In general, very few differences. For certain non-profits (e.g. 501(c)(3), churches) there may be exemptions from FUTA or SUTA or, in the case of SUTA for some states, a requirement to pay tax only when there is actual experience (employees receiving benefits). In certain situations there may be exemptions from FLSA minimum wage and overtime requirements (e.g. internships). Churches and clergy have special rules regarding FICA and SE taxes. This is not an exhaustive list.
There is also more of a "volunteer" issue with non-profits then for-profit firms. For example, I am an accountant. If I work at a non-profit as an accountant, I cannot also volunteer my time as an accountant. I run into the DOL MW/OT rules at that point. If however I have never been anything but a volunteer at a non-profit, it is (generally) not an issue.
Always remember that IRS and DOL have very different concerns and very different laws. Federal and state laws can also be different.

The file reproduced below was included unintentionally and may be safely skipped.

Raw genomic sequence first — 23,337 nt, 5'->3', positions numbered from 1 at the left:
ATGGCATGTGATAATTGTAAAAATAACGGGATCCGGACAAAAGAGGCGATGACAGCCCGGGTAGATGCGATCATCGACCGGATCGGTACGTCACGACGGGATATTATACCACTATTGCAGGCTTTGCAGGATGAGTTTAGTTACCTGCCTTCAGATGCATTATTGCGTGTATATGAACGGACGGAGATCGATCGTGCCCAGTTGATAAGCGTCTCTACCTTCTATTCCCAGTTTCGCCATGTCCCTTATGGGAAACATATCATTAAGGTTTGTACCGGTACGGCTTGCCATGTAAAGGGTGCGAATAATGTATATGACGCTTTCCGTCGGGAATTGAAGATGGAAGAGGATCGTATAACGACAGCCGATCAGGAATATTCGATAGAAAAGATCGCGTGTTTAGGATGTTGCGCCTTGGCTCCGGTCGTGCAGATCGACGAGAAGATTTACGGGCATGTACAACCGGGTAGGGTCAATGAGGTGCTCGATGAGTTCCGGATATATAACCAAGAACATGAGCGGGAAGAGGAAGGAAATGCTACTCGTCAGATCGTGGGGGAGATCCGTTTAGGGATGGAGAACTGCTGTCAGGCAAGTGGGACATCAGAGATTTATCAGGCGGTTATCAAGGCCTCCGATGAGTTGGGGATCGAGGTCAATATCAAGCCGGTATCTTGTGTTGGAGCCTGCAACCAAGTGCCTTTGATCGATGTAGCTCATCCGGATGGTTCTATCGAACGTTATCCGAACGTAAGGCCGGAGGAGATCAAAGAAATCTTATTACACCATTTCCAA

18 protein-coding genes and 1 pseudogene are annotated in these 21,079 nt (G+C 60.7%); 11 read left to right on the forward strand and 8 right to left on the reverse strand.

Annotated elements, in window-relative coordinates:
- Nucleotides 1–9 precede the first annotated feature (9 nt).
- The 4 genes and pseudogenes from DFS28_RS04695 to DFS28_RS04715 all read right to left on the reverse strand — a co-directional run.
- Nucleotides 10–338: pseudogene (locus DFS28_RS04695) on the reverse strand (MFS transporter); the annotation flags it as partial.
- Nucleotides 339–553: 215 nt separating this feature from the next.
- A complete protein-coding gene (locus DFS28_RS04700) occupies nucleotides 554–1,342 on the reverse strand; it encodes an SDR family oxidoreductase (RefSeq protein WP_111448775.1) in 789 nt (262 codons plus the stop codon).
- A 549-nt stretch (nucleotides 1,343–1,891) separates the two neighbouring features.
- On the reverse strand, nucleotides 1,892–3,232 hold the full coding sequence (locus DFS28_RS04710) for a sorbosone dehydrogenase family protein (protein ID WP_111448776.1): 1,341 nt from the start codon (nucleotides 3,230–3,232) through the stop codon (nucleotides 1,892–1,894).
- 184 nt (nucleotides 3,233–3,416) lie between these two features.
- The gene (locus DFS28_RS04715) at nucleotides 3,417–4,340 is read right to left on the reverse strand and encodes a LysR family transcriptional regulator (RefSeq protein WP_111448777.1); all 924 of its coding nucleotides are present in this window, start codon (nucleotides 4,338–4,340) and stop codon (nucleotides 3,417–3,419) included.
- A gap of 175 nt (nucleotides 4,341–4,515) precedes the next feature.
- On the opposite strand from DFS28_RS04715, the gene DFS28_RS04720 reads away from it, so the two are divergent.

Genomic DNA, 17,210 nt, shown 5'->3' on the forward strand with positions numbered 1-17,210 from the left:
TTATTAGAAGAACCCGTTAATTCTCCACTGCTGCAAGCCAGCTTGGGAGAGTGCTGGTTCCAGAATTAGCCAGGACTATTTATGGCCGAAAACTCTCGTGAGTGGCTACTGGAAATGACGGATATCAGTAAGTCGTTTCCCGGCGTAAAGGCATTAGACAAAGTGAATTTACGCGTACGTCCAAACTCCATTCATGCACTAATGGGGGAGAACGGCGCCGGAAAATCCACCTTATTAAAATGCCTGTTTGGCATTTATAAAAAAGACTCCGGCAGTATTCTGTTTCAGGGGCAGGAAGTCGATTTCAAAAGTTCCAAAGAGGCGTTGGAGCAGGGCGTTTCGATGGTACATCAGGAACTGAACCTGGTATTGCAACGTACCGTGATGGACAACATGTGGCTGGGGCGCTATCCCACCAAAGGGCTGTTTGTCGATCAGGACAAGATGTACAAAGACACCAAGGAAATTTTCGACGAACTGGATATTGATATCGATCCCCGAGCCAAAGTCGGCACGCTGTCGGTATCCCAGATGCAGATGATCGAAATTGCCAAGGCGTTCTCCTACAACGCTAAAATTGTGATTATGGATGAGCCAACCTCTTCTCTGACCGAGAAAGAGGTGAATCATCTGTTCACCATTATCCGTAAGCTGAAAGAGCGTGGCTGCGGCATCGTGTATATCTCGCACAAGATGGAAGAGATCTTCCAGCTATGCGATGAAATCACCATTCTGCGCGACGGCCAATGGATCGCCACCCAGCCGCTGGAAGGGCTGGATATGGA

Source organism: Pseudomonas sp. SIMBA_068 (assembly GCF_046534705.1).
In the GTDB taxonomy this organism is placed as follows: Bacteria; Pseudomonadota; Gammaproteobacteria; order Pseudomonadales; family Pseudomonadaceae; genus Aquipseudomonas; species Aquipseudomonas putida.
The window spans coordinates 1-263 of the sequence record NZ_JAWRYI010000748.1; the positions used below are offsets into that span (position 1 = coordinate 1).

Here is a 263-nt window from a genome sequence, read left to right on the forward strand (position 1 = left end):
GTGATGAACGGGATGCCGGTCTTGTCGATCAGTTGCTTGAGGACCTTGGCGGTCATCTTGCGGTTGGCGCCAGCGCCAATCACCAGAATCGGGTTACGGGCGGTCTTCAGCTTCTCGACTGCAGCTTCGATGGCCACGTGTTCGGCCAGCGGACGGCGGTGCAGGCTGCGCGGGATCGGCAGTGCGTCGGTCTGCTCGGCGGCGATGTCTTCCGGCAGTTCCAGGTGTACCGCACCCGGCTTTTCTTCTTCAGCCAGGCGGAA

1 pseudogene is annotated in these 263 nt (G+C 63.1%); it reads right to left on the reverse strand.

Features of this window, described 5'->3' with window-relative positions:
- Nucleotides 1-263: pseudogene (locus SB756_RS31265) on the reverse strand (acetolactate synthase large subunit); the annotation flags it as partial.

Also there may or may not be a tie back from wages/benefit costs back to the funding sources/grants, etc. This is HUGE at our nonprofit much like cost centers of a for profit. There is also a lot of reporting out that is done by the finance department which includes payroll.
We have very very few volunteers due to the community we serve (early childhood). But we do seem to have quite a few IC/ee issues that i have to constantly speak to managers about. But in the end, we run a lot like a for profit business.
Nonprofits are subject to some of the same payroll challenges as for-profit organizations, which includes complexities such as retirement plan administration, garnishments, worker’s compensation insurance and more. However, unlike for-profit companies, a nonprofit’s 501(c3) status means complying with IRS rules relating to special payroll and tax circumstances.
The burden of nonprofit payroll and tax compliance makes outsourcing payroll needs an attractive option for charitable organizations. While there are many benefits to this (which we will discuss here), chief among them is the ability for nonprofit leaders to focus on efforts that will further their mission, rather than worry about maintaining compliance.
1. Filing Form 990
2. Employment Tax Returns
3. Integrating Payroll & Tax Information
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